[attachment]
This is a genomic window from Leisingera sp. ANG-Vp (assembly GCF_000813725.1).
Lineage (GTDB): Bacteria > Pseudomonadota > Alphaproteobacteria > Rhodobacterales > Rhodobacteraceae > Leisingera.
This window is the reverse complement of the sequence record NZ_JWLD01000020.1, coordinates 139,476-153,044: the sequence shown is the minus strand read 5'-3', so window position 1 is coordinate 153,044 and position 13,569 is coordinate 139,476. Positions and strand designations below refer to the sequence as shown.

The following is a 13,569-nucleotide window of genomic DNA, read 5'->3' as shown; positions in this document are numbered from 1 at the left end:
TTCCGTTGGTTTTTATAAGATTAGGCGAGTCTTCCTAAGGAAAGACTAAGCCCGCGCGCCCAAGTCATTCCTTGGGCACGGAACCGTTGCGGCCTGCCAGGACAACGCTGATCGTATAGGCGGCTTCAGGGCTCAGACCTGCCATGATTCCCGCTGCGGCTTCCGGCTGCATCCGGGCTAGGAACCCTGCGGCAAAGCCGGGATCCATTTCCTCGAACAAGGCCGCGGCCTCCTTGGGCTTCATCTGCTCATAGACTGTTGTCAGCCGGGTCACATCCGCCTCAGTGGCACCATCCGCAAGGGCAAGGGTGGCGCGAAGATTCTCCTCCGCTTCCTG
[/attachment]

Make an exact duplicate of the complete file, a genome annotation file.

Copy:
This is a genomic window from Leisingera sp. ANG-Vp (assembly GCF_000813725.1).
Lineage (GTDB): Bacteria > Pseudomonadota > Alphaproteobacteria > Rhodobacterales > Rhodobacteraceae > Leisingera.
This window is the reverse complement of the sequence record NZ_JWLD01000020.1, coordinates 139,476-153,044: the sequence shown is the minus strand read 5'-3', so window position 1 is coordinate 153,044 and position 13,569 is coordinate 139,476. Positions and strand designations below refer to the sequence as shown.

The following is a 13,569-nucleotide window of genomic DNA, read 5'->3' as shown; positions in this document are numbered from 1 at the left end:
TTCCGTTGGTTTTTATAAGATTAGGCGAGTCTTCCTAAGGAAAGACTAAGCCCGCGCGCCCAAGTCATTCCTTGGGCACGGAACCGTTGCGGCCTGCCAGGACAACGCTGATCGTATAGGCGGCTTCAGGGCTCAGACCTGCCATGATTCCCGCTGCGGCTTCCGGCTGCATCCGGGCTAGGAACCCTGCGGCAAAGCCGGGATCCATTTCCTCGAACAAGGCCGCGGCCTCCTTGGGCTTCATCTGCTCATAGACTGTTGTCAGCCGGGTCACATCCGCCTCAGTGGCACCATCCGCAAGGGCAAGGGTGGCGCGAAGATTCTCCTCCGCTTCCTG